The Health Costs Of Shift Work – Earning Extra Cash On The Carcinogenic Shift

2009-03-19 | |
Last updated: 2009-03-19

The announcement by the Government of Denmark to compensate female shift workers who developed breast cancer is gaining the attention of labor advocates worldwide. Since the World Health Organization’s 2007 ruling that shift work is “probably carcinogenic to humans”, these groups have asked for more research to determine how bad shift work really is. While not scientific, the fact that the Danish Government is compensating these women is a good indicator that shift work is really not very good for people.

How Many People Do Shift Work?

In the US, Australia, Britain and Canada, approximately 20% of the working population does shift work. Whether it be nurses, fire fighters, mine workers, factory workers, mail sorters or policemen, modern society functions based on some portion of the society being “up and at it” 24 hours a day. Because shift work has long been considered a bit of an invasion of people’s private lives, compensation has been increased for nonstandard hours and this has made the shifts desirable for many people looking for additional income.

What Are The Health Risks Of Shift Work?

Now it looks like shift compensation could become even greater as governments and companies continue to need the “lights kept on” to maintain essential services and to enable production rates but must also recognize the risks associated with the type of work. The problem with paying employees for taking the additional risks is that with the ever present, “it won’t happen to me” mindset and the lure of additional cash, the actions of overzealous workers may end up costing health care systems and the government, which means all of us.

Increases in the number of MRI screenings for breast cancer, plus treatment of the additional diagnoses of breast cancer in women and prostate cancer in men could be more expensive than the additional compensation offered to employees working the shifts. If workers who fall ill decide to the sue employers for willfully promoting shift work even with the knowledge that it is hazardous, this could be very expensive.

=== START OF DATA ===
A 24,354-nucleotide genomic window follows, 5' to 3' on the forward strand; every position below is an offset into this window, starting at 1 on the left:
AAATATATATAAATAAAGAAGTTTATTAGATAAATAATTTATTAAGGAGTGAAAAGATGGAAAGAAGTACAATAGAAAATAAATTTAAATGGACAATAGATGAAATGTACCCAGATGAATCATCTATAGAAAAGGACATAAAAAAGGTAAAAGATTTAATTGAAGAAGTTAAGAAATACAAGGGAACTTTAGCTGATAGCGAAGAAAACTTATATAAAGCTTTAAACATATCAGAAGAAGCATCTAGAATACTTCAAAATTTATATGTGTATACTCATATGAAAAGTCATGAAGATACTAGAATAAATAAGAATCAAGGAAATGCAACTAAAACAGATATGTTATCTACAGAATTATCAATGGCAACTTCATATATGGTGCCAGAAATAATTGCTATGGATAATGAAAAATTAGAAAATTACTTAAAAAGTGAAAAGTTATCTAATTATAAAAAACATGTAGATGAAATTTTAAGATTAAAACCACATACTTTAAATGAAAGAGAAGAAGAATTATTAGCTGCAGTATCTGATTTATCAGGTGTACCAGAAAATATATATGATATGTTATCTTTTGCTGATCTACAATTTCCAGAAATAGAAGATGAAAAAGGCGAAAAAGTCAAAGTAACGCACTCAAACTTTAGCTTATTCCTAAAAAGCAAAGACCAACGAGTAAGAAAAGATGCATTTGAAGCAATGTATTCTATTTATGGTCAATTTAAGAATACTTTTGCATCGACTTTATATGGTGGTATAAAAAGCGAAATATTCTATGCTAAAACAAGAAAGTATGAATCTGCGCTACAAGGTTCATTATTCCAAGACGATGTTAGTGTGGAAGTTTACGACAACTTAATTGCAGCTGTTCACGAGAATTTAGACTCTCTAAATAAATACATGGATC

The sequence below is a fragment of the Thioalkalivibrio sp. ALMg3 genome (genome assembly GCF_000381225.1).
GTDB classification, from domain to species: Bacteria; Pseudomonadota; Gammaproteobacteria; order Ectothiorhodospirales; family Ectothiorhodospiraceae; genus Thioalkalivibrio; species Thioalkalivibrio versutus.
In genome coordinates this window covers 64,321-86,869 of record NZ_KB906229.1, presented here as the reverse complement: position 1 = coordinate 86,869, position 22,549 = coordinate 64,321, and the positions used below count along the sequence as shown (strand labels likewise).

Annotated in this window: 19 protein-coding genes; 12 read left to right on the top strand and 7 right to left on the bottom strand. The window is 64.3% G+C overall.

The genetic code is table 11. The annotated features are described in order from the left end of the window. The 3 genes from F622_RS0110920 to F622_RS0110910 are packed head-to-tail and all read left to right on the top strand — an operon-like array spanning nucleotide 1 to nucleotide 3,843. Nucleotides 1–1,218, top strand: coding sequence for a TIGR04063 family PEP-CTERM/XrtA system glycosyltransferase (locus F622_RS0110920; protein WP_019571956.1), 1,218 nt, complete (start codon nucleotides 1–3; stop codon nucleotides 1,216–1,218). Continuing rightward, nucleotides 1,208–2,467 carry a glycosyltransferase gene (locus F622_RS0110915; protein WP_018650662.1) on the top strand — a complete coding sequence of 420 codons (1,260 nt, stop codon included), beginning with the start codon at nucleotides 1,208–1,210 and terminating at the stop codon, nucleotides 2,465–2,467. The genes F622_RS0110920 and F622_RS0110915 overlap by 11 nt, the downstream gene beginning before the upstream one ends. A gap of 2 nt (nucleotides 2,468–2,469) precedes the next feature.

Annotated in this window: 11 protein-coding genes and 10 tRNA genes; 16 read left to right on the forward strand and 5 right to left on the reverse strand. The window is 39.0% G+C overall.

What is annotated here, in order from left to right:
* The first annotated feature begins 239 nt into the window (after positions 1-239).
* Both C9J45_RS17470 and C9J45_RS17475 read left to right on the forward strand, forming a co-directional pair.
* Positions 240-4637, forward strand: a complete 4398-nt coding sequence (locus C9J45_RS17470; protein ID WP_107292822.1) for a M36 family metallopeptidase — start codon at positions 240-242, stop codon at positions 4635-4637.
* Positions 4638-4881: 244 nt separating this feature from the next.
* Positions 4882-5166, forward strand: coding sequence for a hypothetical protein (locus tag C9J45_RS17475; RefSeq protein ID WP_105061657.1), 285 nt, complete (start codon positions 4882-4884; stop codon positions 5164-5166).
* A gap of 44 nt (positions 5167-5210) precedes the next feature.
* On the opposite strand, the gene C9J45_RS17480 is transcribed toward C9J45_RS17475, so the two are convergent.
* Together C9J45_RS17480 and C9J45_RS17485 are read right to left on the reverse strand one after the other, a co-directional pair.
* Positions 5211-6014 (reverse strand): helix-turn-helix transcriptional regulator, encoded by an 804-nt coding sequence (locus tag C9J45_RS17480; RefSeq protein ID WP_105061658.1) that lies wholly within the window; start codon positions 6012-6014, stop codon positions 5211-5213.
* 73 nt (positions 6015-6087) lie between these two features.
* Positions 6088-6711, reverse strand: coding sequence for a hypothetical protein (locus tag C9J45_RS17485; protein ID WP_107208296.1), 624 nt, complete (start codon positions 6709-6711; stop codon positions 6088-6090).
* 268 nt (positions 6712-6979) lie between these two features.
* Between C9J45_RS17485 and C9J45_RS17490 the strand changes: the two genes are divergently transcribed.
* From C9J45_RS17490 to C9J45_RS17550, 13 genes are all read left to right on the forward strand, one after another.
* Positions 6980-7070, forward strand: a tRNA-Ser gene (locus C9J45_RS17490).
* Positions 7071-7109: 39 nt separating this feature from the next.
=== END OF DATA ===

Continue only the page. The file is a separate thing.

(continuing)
As for the personal cost, it will be unmeasurable when people are diagnosed and find out that they are dying because of the job they held. When we consider that studies have attributed a four-fold increase in prostate cancer to male shift workers, the numbers are significant. Also significant is the 60% increase in breast cancer found amongst female shift workers in a recent study.

All that said, maybe if we are all fortunate, factoring in the additional costs to employee salaries could cause a decline in the use of shift work or promote research towards ways to prevent the increased cancer risk. While we cannot get rid of the nurses working shifts, maybe we can get by with fewer of them working those hours and maybe the mail can be a little slower to arrive. Companies may be easier to convince if they have to pay significantly more for the same service simply based on the hours in which work is performed.


For those of you stuck on the night shift, keep an eye on the upcoming research. You never know what the smart people might come up with. It seems that some research is pointing toward “sunglasses” for nighttime to prevent different wavelengths of light from reaching the eyes and throwing off the body. If the approach works, it would add a new meaning to the term “safety glasses” and surely create a whole new genre of after hour infomercials.

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Category: General Health, Health Risks, Healthcare Politics, Medical Research

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